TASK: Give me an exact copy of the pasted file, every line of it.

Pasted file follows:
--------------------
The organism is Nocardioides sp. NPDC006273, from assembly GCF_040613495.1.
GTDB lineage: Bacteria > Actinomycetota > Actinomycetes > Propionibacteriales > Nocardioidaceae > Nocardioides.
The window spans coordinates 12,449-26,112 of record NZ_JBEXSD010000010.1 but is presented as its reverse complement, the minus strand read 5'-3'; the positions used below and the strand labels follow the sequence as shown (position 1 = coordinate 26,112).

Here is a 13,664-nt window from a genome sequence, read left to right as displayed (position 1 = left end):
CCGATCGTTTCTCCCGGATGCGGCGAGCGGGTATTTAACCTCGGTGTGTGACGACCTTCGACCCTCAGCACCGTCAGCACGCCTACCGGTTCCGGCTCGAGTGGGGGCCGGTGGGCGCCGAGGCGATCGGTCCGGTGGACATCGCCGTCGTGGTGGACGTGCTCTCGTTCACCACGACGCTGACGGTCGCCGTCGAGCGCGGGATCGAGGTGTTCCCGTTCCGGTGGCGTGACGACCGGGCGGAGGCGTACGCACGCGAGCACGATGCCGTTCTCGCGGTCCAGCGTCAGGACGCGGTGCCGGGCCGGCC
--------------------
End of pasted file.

The organism is Nocardioides sp. NPDC006273, from assembly GCF_040613495.1.
GTDB lineage: Bacteria > Actinomycetota > Actinomycetes > Propionibacteriales > Nocardioidaceae > Nocardioides.
The window spans coordinates 12,449-26,112 of record NZ_JBEXSD010000010.1 but is presented as its reverse complement, the minus strand read 5'-3'; the positions used below and the strand labels follow the sequence as shown (position 1 = coordinate 26,112).

Here is a 13,664-nt window from a genome sequence, read left to right as displayed (position 1 = left end):
CCGATCGTTTCTCCCGGATGCGGCGAGCGGGTATTTAACCTCGGTGTGTGACGACCTTCGACCCTCAGCACCGTCAGCACGCCTACCGGTTCCGGCTCGAGTGGGGGCCGGTGGGCGCCGAGGCGATCGGTCCGGTGGACATCGCCGTCGTGGTGGACGTGCTCTCGTTCACCACGACGCTGACGGTCGCCGTCGAGCGCGGGATCGAGGTGTTCCCGTTCCGGTGGCGTGACGACCGGGCGGAGGCGTACGCACGCGAGCACGATGCCGTTCTCGCGGTCCAGCGTCAGGACGCGGTGCCGGGCCGGCC